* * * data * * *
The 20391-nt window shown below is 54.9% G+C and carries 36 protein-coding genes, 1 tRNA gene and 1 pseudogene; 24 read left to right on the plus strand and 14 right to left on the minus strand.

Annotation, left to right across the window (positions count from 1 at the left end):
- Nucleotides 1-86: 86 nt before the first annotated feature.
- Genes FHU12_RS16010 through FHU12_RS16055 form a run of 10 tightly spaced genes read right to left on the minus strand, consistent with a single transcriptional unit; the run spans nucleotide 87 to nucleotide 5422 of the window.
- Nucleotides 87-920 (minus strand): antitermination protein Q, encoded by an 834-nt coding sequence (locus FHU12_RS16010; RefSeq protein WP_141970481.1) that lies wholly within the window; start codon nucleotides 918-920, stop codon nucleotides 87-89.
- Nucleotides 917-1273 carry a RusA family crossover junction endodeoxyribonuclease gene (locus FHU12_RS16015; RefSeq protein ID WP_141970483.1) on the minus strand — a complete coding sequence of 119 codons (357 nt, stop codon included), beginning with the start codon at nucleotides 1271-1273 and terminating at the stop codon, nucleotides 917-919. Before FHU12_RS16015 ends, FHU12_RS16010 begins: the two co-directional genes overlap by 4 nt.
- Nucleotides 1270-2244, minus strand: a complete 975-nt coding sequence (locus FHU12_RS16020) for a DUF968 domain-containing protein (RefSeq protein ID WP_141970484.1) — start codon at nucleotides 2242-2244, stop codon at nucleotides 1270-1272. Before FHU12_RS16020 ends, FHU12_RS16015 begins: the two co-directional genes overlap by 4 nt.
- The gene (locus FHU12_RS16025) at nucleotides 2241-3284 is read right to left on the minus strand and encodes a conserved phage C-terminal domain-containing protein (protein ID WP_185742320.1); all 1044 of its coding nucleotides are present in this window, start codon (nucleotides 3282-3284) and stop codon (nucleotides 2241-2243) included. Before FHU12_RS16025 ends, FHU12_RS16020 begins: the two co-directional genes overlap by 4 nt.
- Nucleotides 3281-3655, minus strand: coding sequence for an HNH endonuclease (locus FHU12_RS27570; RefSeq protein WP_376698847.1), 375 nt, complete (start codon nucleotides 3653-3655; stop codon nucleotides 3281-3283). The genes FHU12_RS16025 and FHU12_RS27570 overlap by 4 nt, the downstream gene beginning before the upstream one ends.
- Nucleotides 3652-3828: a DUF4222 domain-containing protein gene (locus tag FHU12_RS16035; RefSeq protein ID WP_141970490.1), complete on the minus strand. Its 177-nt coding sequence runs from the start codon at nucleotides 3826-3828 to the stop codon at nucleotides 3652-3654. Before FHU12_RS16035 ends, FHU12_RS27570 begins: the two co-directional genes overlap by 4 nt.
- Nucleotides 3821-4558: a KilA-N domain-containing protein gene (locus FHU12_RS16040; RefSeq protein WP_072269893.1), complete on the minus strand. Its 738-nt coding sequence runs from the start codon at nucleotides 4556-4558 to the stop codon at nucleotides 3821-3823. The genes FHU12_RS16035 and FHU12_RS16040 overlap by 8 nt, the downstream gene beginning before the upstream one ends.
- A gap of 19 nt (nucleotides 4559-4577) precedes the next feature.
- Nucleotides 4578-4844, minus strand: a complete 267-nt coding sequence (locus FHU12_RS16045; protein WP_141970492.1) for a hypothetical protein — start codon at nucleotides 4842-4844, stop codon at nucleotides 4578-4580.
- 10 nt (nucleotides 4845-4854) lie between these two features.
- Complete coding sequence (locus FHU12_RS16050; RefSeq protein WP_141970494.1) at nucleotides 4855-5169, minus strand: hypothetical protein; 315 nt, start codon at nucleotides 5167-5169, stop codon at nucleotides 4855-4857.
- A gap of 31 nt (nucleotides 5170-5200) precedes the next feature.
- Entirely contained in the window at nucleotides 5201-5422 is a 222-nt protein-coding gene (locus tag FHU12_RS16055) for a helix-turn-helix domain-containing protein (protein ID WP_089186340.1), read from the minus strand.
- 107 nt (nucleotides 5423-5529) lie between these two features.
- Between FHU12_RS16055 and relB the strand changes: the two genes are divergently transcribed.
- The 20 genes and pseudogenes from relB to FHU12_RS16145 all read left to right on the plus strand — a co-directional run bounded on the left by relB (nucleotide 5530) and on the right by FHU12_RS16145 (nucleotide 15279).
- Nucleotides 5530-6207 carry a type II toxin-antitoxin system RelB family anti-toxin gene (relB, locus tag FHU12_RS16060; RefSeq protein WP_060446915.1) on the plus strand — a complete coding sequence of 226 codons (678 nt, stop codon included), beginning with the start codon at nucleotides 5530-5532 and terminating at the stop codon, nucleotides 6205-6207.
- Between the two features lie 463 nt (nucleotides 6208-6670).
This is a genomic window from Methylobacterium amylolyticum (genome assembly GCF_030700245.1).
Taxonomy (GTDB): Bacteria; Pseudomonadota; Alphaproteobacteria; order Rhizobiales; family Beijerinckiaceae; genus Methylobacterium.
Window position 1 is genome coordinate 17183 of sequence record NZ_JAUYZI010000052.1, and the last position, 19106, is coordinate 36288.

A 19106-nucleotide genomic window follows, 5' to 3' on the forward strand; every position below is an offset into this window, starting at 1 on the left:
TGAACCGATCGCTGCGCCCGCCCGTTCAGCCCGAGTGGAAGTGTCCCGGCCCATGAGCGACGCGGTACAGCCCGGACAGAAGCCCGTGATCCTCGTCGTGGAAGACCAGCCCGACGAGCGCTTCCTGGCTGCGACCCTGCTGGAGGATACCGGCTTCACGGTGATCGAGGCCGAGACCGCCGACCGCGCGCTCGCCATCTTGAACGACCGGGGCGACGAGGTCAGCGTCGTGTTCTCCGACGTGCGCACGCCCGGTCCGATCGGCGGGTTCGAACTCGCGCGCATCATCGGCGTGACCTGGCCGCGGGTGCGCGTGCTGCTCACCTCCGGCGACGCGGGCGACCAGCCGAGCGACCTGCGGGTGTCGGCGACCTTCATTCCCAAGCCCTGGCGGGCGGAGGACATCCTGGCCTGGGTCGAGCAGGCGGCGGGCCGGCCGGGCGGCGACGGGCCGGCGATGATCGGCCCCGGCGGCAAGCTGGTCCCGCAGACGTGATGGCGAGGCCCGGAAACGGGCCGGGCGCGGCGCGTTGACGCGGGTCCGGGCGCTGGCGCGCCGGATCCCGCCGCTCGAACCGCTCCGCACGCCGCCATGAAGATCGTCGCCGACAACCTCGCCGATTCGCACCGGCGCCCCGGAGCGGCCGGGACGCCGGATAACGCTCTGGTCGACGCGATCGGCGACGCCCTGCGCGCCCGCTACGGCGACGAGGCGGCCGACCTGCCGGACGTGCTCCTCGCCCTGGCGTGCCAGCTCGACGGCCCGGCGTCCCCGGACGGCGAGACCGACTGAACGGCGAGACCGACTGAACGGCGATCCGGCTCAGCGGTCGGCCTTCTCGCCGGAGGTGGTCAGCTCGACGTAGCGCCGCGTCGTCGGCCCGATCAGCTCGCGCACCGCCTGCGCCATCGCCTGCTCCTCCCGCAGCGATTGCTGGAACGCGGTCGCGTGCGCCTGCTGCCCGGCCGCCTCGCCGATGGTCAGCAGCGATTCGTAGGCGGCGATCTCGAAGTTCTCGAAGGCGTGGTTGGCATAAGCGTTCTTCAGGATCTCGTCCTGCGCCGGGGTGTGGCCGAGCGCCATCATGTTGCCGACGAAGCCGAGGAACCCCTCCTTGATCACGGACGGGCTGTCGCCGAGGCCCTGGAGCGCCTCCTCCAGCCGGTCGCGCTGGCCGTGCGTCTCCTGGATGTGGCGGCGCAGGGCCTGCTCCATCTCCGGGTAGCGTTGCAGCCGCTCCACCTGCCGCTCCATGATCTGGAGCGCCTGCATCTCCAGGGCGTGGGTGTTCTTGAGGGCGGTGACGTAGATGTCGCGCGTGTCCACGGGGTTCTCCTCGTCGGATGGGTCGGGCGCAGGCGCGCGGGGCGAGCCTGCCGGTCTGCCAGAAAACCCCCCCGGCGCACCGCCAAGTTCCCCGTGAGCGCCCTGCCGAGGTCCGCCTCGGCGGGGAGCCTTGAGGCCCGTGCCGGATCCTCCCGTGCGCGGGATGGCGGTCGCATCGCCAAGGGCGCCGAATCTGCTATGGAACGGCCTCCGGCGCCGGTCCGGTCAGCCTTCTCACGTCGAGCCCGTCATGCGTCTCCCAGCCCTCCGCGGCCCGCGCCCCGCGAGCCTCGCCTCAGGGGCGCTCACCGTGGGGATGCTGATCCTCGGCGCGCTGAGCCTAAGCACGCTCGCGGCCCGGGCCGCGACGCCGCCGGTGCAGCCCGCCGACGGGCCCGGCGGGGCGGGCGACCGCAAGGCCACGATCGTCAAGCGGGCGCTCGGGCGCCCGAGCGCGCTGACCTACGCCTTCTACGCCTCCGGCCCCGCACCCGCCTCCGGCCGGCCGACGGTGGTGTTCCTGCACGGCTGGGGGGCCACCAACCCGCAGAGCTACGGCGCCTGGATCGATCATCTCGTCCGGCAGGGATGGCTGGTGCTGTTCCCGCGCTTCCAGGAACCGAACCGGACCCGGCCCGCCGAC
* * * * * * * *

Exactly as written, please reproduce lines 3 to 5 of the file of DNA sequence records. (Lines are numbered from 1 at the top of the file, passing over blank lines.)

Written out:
- Nucleotides 1-86: 86 nt before the first annotated feature.
- Genes FHU12_RS16010 through FHU12_RS16055 form a run of 10 tightly spaced genes read right to left on the minus strand, consistent with a single transcriptional unit; the run spans nucleotide 87 to nucleotide 5422 of the window.
- Nucleotides 87-920 (minus strand): antitermination protein Q, encoded by an 834-nt coding sequence (locus FHU12_RS16010; RefSeq protein WP_141970481.1) that lies wholly within the window; start codon nucleotides 918-920, stop codon nucleotides 87-89.